Category Archives: About Tom

I Ask the Mayor About TIFs And He Answers!

Tom asks mayor-w. spreadsheet+budgetWhat a night at Malcolm X College. About 300 people showed up for the first 2016 Budget Town Hall presided over by Mayor Emanuel and attended by all his department heads. Dozens of folks got one minute to ask a question or make a statement. The room was filled with supporters of the Dyett High School hunger strikers. People young and old expressed their anger and aspirations, stepping up to the mike and demanding that the mayor first meet with the hunger strikers and accept the community-development proposal to transform Dyett into a global leadership and green technology academy.

There were also calls for coming clean on TIFs and releasing TIF funds into the general stream of local government agencies – especially our beleaguered public schools. I asked the mayor to release all documents proving his claim that most of the $1.4 billion sitting in TIFs on January 1, 2015 are NOT available for distribution. The mayor and his budget director actually responded. Budget Director Alex Holt promised Tom a meeting in the near future to answer all our questions on where the money is. Stay tuned.

Watch the exchange here:

Listen to the full exchange here.

Print Friendly

Tom’s Remarks @ UIC Urban Forum – “Three Chicagos”

UIC-Urban-Forum-2014 From the 1pm session, “Who can balance a neighborhood’s soul against the will of urban capitalism?”

UIC Forum panel

Moderator Laura Washington, Alderman Jason Ervin (28), Prof. Alice O’Connor, Tom Tresser, Prof. Rachel Weber is just to Tom’s left, out of this picture.

Remarks of Tom Tresser at the UIC Urban Forum – 9-18-14

[Listen to remarks @ SoundCLoud, about 4 1/2 minutes]

“Who Can Balance A Neighborhood’s Soul Against the Will of Urban Capitalism?” is the sorrowful title of our session this afternoon. Short answer – we can and we must.

Another way to frame this question is to ask “What is a city for?” or “What is Chicago for and WHO is it for?” To me, after 30 years of grassroots education, organizing and community building, I would answer that Chicago – as many cities across the planet – has devolved into a mechanism to strip mine the assets of the many and transfer them into the pockets of the few.

I will now resist the temptation to recite a list of woes that include foreclosures, violence, parking meters, school closings and wage theft – and rather underline a few stories that bring to life the tension that this session surfaces and the unfulfilled promise of this conference.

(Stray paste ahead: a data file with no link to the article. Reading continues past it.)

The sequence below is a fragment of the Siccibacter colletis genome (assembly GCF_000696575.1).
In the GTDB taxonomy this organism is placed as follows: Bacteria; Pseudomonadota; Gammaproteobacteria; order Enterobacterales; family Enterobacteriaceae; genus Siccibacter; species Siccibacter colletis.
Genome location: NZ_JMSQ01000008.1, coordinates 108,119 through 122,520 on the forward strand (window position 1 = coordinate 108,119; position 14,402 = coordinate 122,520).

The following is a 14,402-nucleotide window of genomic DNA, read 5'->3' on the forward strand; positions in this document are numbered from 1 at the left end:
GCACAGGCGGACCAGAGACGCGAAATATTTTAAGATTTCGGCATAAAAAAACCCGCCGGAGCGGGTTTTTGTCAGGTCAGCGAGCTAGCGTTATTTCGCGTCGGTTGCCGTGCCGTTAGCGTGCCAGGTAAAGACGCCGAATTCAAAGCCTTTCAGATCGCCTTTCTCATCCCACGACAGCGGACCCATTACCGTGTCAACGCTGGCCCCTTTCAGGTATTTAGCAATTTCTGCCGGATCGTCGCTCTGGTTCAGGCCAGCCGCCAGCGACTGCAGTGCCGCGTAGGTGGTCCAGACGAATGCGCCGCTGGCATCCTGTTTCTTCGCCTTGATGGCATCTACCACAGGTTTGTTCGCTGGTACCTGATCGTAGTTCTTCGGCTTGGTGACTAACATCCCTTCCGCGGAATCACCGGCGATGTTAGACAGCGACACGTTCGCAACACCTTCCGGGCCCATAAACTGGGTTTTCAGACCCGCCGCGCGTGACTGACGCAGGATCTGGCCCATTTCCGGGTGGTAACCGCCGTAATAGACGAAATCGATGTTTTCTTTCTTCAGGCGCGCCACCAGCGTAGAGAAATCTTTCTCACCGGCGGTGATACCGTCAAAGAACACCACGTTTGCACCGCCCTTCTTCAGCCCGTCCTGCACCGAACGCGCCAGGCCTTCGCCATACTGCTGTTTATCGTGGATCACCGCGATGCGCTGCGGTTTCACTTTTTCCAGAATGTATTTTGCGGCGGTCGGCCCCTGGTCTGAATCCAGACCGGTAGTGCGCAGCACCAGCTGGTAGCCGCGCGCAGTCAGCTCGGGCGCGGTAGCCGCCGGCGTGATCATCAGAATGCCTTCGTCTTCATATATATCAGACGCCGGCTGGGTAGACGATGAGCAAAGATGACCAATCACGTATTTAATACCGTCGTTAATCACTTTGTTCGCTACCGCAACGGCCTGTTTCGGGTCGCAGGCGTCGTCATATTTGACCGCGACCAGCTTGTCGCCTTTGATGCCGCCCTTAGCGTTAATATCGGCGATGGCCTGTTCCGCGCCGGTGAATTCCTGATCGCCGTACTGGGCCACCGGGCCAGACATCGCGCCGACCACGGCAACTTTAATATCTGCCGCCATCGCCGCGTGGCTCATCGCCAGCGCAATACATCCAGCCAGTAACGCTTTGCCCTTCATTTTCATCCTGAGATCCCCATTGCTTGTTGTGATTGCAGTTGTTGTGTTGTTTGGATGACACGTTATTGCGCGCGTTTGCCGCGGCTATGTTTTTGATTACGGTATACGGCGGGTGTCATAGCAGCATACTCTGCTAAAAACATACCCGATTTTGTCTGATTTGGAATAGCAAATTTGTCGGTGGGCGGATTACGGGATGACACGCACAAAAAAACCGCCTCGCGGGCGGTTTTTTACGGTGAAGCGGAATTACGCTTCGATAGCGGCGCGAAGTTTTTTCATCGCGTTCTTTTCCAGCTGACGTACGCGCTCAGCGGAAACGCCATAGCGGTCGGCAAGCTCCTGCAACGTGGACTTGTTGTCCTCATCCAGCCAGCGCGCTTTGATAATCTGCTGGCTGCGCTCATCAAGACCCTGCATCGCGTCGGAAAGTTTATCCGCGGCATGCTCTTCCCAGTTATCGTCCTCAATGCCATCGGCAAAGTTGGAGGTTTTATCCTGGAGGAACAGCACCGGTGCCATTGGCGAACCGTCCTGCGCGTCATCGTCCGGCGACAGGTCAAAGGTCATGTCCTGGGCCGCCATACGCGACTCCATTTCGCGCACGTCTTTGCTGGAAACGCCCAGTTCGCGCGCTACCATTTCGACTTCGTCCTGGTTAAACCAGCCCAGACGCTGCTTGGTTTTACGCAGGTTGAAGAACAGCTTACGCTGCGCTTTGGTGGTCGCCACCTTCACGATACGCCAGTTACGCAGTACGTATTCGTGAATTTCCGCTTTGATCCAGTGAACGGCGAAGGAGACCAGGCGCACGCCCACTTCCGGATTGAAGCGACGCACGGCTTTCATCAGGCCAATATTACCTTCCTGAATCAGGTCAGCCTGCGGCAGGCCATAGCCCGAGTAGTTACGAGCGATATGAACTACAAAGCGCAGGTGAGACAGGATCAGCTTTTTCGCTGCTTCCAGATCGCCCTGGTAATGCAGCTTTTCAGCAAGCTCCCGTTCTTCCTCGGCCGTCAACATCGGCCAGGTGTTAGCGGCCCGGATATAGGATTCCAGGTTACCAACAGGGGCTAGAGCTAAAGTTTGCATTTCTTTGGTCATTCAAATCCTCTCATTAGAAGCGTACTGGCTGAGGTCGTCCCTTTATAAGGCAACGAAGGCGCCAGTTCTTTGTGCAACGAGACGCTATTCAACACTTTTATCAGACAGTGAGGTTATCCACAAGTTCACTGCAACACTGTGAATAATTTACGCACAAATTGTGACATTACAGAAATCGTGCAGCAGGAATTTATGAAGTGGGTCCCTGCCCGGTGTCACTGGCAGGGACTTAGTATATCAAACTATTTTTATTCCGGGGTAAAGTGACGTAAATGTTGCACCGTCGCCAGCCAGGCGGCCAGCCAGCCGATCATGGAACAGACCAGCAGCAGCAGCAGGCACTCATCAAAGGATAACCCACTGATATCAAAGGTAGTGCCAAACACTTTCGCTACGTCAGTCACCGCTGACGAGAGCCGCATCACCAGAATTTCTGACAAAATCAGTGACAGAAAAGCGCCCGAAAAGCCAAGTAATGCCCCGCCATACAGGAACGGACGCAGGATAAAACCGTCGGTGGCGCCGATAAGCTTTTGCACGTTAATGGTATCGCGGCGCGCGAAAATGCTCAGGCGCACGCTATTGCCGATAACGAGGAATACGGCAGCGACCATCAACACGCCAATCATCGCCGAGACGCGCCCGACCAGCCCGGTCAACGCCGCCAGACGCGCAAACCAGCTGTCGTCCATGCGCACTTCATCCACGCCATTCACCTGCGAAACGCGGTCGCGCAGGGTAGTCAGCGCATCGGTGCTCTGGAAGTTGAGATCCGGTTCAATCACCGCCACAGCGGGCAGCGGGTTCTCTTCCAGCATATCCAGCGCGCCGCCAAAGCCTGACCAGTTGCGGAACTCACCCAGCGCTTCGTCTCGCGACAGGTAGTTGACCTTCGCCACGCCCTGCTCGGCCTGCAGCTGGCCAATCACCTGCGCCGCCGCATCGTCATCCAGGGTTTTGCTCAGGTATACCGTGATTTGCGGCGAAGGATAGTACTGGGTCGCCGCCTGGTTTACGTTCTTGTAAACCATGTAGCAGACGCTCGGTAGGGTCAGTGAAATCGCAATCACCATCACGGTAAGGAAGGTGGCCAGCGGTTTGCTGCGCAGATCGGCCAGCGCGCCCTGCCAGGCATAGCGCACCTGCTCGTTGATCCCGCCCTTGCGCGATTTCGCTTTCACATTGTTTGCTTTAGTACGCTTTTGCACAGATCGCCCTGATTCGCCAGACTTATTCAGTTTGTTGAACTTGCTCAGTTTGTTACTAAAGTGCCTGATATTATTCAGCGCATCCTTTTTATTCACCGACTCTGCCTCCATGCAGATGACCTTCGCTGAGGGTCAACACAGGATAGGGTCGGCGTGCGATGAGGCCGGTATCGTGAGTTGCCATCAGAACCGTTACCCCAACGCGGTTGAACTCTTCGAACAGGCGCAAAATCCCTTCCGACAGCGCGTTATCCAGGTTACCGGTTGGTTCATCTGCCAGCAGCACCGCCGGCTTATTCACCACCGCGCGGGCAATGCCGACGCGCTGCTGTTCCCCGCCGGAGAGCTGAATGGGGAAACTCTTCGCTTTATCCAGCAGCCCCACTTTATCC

In 2008 I helped found Protect Our Parks to fight the privatization of Lincoln Park. We sued the Latin School, the Chicago Park District and the City of Chicago over a deal to give a chunck of Lincoln Park to the Latin School. That work led me to co-lead No Games Chicago, an all-volunteer effort to derail Chicago’s 2016 Olympic bid. I then took on the task of exposing and opposing efforts to privatize Chicago, including the Chicago Infrastructure Trust. It seemed that during those years I and my allies were in direct opposition to many of the keynote presenters and stars of this conference. The voice of the neighborhood and a sense of the public trust was nowhere to be found. Who was pushing what agenda for Chicago?

Right now at the CivicLab we see two sets of stories that really surface the theme of this session. Mike and Carmilla are two homeless activist researchers investigating the machinations of the hedge fund Blackstone Group in the Chicago housing market. They were occupying a home that was bought by a subsidiary of Blackstone and are now litigating and trying to understand what happened to them and who has profited from their misery and the misery of other modest and low-income people across the USA. Lauren is a former Chicago public school teacher who was steered to a corrupt developer via the “Homes For Chicago Teachers” program in 2005. Her experience with shoddy and dangerous building practices led her to sell quickly at a loss and now that unit is so far under water as to make the subsequent owner impoverished and another candidate for homelessness. These two stories are not isolated and, I believe, illuminate a very nasty side of Chicago’s urban policy and power structure.